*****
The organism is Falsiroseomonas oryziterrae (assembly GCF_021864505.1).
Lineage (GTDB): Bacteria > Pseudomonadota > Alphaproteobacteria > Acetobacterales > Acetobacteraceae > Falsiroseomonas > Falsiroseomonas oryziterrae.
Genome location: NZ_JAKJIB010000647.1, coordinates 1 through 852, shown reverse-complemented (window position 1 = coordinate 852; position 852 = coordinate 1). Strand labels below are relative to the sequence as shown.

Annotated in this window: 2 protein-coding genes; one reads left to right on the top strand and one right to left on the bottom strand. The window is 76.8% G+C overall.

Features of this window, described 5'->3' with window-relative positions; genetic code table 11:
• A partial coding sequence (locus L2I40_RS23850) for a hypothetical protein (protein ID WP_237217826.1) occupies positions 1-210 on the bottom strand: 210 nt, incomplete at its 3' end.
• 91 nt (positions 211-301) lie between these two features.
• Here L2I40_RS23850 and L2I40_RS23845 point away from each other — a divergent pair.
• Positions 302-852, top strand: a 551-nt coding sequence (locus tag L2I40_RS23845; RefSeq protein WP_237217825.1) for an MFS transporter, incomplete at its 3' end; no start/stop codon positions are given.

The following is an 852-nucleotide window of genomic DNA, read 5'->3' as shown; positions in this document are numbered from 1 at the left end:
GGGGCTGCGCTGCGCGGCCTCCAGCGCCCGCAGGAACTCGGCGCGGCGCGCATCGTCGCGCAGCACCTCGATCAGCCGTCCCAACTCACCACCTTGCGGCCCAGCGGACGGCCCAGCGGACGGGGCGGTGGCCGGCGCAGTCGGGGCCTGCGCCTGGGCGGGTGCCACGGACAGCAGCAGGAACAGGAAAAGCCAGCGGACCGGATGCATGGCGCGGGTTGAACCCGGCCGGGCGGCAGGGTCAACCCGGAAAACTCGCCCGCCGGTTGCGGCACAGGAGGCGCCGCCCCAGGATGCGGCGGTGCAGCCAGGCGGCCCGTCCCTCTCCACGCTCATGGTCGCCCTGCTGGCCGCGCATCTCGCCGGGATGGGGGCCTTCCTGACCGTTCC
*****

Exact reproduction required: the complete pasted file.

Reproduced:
The organism is Falsiroseomonas oryziterrae (assembly GCF_021864505.1).
Lineage (GTDB): Bacteria > Pseudomonadota > Alphaproteobacteria > Acetobacterales > Acetobacteraceae > Falsiroseomonas > Falsiroseomonas oryziterrae.
Genome location: NZ_JAKJIB010000647.1, coordinates 1 through 852, shown reverse-complemented (window position 1 = coordinate 852; position 852 = coordinate 1). Strand labels below are relative to the sequence as shown.

Annotated in this window: 2 protein-coding genes; one reads left to right on the top strand and one right to left on the bottom strand. The window is 76.8% G+C overall.

Features of this window, described 5'->3' with window-relative positions; genetic code table 11:
• A partial coding sequence (locus L2I40_RS23850) for a hypothetical protein (protein ID WP_237217826.1) occupies positions 1-210 on the bottom strand: 210 nt, incomplete at its 3' end.
• 91 nt (positions 211-301) lie between these two features.
• Here L2I40_RS23850 and L2I40_RS23845 point away from each other — a divergent pair.
• Positions 302-852, top strand: a 551-nt coding sequence (locus tag L2I40_RS23845; RefSeq protein WP_237217825.1) for an MFS transporter, incomplete at its 3' end; no start/stop codon positions are given.

The following is an 852-nucleotide window of genomic DNA, read 5'->3' as shown; positions in this document are numbered from 1 at the left end:
GGGGCTGCGCTGCGCGGCCTCCAGCGCCCGCAGGAACTCGGCGCGGCGCGCATCGTCGCGCAGCACCTCGATCAGCCGTCCCAACTCACCACCTTGCGGCCCAGCGGACGGCCCAGCGGACGGGGCGGTGGCCGGCGCAGTCGGGGCCTGCGCCTGGGCGGGTGCCACGGACAGCAGCAGGAACAGGAAAAGCCAGCGGACCGGATGCATGGCGCGGGTTGAACCCGGCCGGGCGGCAGGGTCAACCCGGAAAACTCGCCCGCCGGTTGCGGCACAGGAGGCGCCGCCCCAGGATGCGGCGGTGCAGCCAGGCGGCCCGTCCCTCTCCACGCTCATGGTCGCCCTGCTGGCCGCGCATCTCGCCGGGATGGGGGCCTTCCTGACCGTTCC